Negligence Essay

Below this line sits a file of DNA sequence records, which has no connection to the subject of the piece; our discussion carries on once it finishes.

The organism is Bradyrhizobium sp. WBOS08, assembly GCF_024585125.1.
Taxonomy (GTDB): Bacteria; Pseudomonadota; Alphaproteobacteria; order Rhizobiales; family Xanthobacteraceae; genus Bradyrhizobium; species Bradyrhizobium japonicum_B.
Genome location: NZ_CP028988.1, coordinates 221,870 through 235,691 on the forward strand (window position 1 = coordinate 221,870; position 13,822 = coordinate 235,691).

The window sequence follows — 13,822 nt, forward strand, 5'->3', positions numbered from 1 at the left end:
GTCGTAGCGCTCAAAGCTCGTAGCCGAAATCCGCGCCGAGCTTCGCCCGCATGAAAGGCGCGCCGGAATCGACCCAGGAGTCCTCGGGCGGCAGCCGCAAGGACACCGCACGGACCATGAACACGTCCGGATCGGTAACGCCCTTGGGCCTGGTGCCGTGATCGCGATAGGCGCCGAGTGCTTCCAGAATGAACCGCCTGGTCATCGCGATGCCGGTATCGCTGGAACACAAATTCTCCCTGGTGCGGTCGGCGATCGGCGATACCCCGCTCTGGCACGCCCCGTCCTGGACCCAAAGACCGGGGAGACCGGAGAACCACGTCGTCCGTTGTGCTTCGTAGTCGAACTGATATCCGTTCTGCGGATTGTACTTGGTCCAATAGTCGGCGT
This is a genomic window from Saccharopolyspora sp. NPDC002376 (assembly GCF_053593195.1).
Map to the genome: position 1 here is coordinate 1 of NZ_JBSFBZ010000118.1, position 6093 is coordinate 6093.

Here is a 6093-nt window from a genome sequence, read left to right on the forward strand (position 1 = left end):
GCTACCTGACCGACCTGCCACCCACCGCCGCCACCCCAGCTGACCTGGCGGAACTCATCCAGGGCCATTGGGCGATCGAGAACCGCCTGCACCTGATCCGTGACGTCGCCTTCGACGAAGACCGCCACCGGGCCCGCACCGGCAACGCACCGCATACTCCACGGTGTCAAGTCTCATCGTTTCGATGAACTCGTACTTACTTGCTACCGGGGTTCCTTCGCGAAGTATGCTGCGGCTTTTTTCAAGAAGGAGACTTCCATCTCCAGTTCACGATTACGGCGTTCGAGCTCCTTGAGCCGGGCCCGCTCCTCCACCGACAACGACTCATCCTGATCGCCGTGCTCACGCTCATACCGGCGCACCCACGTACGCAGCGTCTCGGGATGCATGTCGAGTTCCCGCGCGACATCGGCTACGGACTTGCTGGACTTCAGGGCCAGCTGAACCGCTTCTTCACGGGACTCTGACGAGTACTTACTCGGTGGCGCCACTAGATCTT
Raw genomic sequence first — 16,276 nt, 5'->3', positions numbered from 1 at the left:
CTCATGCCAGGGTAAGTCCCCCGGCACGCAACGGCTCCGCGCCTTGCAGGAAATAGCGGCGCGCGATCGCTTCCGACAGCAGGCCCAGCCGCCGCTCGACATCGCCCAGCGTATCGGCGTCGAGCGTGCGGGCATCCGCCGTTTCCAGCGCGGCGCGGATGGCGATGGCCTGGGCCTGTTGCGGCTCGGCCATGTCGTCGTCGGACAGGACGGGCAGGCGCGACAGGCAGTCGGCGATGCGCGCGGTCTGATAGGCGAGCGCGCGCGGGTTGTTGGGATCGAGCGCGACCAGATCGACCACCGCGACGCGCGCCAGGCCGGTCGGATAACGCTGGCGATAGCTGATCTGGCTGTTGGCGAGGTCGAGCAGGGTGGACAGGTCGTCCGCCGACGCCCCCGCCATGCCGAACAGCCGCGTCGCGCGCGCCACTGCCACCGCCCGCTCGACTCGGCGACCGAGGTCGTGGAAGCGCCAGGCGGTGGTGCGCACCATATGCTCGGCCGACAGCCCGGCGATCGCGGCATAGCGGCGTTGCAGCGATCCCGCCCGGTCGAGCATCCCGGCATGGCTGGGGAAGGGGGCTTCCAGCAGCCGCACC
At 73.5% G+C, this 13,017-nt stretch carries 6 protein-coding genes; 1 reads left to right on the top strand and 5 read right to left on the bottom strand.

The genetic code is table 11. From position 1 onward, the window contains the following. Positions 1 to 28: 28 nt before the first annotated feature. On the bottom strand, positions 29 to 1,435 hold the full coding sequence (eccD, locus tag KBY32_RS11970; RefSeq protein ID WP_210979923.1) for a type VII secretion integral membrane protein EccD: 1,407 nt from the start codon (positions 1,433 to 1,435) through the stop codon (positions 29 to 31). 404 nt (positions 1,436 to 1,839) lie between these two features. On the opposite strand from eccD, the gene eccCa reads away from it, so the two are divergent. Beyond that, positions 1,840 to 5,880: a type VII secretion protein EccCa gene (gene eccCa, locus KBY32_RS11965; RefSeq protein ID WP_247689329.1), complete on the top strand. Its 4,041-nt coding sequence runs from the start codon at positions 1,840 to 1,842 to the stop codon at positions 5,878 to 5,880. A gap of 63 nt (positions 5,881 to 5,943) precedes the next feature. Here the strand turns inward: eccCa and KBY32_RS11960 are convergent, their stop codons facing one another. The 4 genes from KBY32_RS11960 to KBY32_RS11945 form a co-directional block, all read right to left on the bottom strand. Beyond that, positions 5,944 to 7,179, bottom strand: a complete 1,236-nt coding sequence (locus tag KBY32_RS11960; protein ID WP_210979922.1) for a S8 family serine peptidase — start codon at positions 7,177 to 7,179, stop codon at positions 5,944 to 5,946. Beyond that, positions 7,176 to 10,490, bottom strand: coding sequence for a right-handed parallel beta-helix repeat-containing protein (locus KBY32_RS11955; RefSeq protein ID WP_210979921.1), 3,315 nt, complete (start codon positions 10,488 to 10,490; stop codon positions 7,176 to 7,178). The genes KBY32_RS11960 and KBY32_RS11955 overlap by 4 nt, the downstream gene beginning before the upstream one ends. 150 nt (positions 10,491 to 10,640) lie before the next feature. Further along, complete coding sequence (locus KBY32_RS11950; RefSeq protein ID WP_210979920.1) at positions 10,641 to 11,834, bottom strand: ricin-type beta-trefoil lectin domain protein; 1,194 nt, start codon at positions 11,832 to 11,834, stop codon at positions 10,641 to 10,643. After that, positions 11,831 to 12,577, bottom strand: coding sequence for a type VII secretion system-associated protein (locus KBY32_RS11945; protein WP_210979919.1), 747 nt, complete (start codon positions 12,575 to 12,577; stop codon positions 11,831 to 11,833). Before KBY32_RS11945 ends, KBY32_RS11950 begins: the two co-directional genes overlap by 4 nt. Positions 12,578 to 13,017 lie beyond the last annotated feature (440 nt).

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Occupiers' liability generally refers to the duty owed by land owners to those who come onto their land. However, the duty imposed on land owners can extend beyond simple land ownership and in some instances the landowners may transfer the duty to others, hence the term occupier rather than owner. The term occupier itself is misleading since physical occupation is not necessary for liability to arise. Occupiers' liability is perhaps a distinct form of negligence in that there must be a duty of care and breach of duty, causing damage. The rules of remoteness apply to occupier’s liability in the exact same way that they apply to negligence claims. Liability can arise on occupiers for omissions since their relationship gives rise to duty to take action to ensure the reasonable safety of visitors. The law relating to occupiers' liability originated in common law but is now contained in two major pieces of legislation Occupiers Liability Act 1957 which imposes an obligation on occupiers with regard to 'lawful visitors' and the Occupiers Liability Act 1984 which imposes liability on occupiers with regard to persons other than 'his visitors'. Both the Occupiers Liability Acts of 1957 and 1984 impose an obligation on occupiers rather than land owners. The question of whether a particular person is an occupier is a question of fact and depends on the degree of control exercised. The test applied is one of 'occupational control' and there may be more than one occupier of the same premises as seen in the case of Wheat v E Lacon & Co Ltd where the claimant and her family stayed at a public house, The Golfer’s Arms in Great Yarmouth, for a holiday. Unfortunately her husband died when he fell down the stairs and hit his head. The stairs were steep and narrow. The handrail stopped two steps from the bottom of the stairs and there was no bulb in the light. The claimant brought an

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